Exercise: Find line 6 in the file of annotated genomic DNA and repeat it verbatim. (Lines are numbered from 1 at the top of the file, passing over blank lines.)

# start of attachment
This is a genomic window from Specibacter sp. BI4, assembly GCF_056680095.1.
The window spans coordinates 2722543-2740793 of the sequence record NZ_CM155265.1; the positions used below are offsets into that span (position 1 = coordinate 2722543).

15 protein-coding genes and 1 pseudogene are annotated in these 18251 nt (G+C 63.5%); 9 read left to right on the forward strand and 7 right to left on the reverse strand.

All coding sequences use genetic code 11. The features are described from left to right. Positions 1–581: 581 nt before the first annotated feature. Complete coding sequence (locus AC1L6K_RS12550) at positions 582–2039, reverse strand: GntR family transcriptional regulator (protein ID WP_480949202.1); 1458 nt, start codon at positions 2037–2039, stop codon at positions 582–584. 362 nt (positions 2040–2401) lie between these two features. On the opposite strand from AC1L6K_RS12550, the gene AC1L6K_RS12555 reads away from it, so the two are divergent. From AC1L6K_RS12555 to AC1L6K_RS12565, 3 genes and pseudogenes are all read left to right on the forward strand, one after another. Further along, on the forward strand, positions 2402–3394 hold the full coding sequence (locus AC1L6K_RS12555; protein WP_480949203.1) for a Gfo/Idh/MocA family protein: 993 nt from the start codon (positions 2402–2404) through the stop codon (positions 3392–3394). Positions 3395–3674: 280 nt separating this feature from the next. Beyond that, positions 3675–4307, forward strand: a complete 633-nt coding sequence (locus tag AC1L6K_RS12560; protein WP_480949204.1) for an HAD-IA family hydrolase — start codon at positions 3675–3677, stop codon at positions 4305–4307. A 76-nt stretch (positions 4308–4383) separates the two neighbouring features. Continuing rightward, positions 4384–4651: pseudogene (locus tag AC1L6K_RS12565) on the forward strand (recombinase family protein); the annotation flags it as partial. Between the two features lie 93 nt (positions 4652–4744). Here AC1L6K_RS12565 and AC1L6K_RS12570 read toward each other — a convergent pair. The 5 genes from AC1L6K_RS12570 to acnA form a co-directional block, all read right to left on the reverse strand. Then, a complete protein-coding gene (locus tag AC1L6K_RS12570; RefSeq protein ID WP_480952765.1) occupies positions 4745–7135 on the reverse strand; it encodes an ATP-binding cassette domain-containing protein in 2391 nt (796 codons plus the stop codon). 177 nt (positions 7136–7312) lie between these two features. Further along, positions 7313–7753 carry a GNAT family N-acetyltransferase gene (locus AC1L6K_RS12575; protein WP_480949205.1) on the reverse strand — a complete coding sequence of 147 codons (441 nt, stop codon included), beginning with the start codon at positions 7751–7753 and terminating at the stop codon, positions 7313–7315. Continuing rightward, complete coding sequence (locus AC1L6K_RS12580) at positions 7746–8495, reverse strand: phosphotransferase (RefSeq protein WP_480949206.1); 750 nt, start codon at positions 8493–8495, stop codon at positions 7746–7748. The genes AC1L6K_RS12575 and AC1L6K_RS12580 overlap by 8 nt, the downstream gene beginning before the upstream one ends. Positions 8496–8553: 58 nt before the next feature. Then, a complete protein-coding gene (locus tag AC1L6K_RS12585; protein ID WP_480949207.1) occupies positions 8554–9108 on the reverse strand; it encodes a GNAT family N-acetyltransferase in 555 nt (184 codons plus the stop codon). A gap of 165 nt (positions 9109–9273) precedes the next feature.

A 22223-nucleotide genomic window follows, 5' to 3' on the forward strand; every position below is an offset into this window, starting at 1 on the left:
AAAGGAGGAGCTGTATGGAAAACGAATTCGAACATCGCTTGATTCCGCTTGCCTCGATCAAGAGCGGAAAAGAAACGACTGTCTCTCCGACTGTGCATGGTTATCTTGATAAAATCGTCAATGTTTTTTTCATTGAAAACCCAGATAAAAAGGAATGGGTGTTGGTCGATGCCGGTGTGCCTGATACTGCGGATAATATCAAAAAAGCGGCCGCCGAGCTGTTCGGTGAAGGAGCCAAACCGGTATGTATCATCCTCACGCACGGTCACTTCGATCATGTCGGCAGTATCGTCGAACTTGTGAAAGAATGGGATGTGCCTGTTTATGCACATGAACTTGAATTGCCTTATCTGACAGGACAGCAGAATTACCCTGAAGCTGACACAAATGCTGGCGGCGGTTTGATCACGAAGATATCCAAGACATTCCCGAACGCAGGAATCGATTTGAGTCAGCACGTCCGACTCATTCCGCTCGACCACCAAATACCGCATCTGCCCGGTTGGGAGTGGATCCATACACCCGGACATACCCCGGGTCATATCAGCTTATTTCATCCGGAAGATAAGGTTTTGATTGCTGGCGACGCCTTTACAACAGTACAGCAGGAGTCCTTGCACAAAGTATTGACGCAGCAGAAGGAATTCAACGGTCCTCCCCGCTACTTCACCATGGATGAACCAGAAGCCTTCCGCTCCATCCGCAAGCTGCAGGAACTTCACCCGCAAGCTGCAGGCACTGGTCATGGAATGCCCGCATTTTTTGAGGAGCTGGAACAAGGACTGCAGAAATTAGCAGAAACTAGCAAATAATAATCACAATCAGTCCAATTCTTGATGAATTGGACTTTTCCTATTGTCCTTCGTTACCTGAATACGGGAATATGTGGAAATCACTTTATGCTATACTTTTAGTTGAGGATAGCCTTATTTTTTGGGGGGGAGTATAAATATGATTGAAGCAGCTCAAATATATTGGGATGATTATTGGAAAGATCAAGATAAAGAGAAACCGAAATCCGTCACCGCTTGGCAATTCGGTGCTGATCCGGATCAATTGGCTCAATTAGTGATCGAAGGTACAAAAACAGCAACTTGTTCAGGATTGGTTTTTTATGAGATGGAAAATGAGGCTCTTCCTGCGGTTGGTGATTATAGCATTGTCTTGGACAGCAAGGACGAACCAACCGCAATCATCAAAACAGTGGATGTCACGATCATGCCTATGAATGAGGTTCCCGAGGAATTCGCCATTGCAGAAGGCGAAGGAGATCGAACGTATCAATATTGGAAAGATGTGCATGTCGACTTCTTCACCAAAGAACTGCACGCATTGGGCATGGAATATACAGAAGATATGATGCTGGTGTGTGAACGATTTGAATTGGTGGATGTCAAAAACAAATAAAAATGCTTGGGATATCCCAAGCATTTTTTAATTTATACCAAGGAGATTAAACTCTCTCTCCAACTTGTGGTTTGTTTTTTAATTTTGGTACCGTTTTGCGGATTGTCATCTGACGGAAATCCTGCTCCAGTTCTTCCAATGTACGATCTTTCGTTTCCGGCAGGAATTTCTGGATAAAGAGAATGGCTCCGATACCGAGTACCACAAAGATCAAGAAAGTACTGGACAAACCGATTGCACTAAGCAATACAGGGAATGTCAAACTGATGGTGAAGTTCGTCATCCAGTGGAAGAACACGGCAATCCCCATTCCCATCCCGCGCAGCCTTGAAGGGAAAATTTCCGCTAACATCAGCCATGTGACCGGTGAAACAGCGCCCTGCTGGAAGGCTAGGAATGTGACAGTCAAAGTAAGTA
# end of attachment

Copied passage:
AAAGGAGGAGCTGTATGGAAAACGAATTCGAACATCGCTTGATTCCGCTTGCCTCGATCAAGAGCGGAAAAGAAACGACTGTCTCTCCGACTGTGCATGGTTATCTTGATAAAATCGTCAATGTTTTTTTCATTGAAAACCCAGATAAAAAGGAATGGGTGTTGGTCGATGCCGGTGTGCCTGATACTGCGGATAATATCAAAAAAGCGGCCGCCGAGCTGTTCGGTGAAGGAGCCAAACCGGTATGTATCATCCTCACGCACGGTCACTTCGATCATGTCGGCAGTATCGTCGAACTTGTGAAAGAATGGGATGTGCCTGTTTATGCACATGAACTTGAATTGCCTTATCTGACAGGACAGCAGAATTACCCTGAAGCTGACACAAATGCTGGCGGCGGTTTGATCACGAAGATATCCAAGACATTCCCGAACGCAGGAATCGATTTGAGTCAGCACGTCCGACTCATTCCGCTCGACCACCAAATACCGCATCTGCCCGGTTGGGAGTGGATCCATACACCCGGACATACCCCGGGTCATATCAGCTTATTTCATCCGGAAGATAAGGTTTTGATTGCTGGCGACGCCTTTACAACAGTACAGCAGGAGTCCTTGCACAAAGTATTGACGCAGCAGAAGGAATTCAACGGTCCTCCCCGCTACTTCACCATGGATGAACCAGAAGCCTTCCGCTCCATCCGCAAGCTGCAGGAACTTCACCCGCAAGCTGCAGGCACTGGTCATGGAATGCCCGCATTTTTTGAGGAGCTGGAACAAGGACTGCAGAAATTAGCAGAAACTAGCAAATAATAATCACAATCAGTCCAATTCTTGATGAATTGGACTTTTCCTATTGTCCTTCGTTACCTGAATACGGGAATATGTGGAAATCACTTTATGCTATACTTTTAGTTGAGGATAGCCTTATTTTTTGGGGGGGAGTATAAATATGATTGAAGCAGCTCAAATATATTGGGATGATTATTGGAAAGATCAAGATAAAGAGAAACCGAAATCCGTCACCGCTTGGCAATTCGGTGCTGATCCGGATCAATTGGCTCAATTAGTGATCGAAGGTACAAAAACAGCAACTTGTTCAGGATTGGTTTTTTATGAGATGGAAAATGAGGCTCTTCCTGCGGTTGGTGATTATAGCATTGTCTTGGACAGCAAGGACGAACCAACCGCAATCATCAAAACAGTGGATGTCACGATCATGCCTATGAATGAGGTTCCCGAGGAATTCGCCATTGCAGAAGGCGAAGGAGATCGAACGTATCAATATTGGAAAGATGTGCATGTCGACTTCTTCACCAAAGAACTGCACGCATTGGGCATGGAATATACAGAAGATATGATGCTGGTGTGTGAACGATTTGAATTGGTGGATGTCAAAAACAAATAAAAATGCTTGGGATATCCCAAGCATTTTTTAATTTATACCAAGGAGATTAAACTCTCTCTCCAACTTGTGGTTTGTTTTTTAATTTTGGTACCGTTTTGCGGATTGTCATCTGACGGAAATCCTGCTCCAGTTCTTCCAATGTACGATCTTTCGTTTCCGGCAGGAATTTCTGGATAAAGAGAATGGCTCCGATACCGAGTACCACAAAGATCAAGAAAGTACTGGACAAACCGATTGCACTAAGCAATACAGGGAATGTCAAACTGATGGTGAAGTTCGTCATCCAGTGGAAGAACACGGCAATCCCCATTCCCATCCCGCGCAGCCTTGAAGGGAAAATTTCCGCTAACATCAGCCATGTGACCGGTGAAACAGCGCCCTGCTGGAAGGCTAGGAATGTGACAGTCAAAGTAAGTA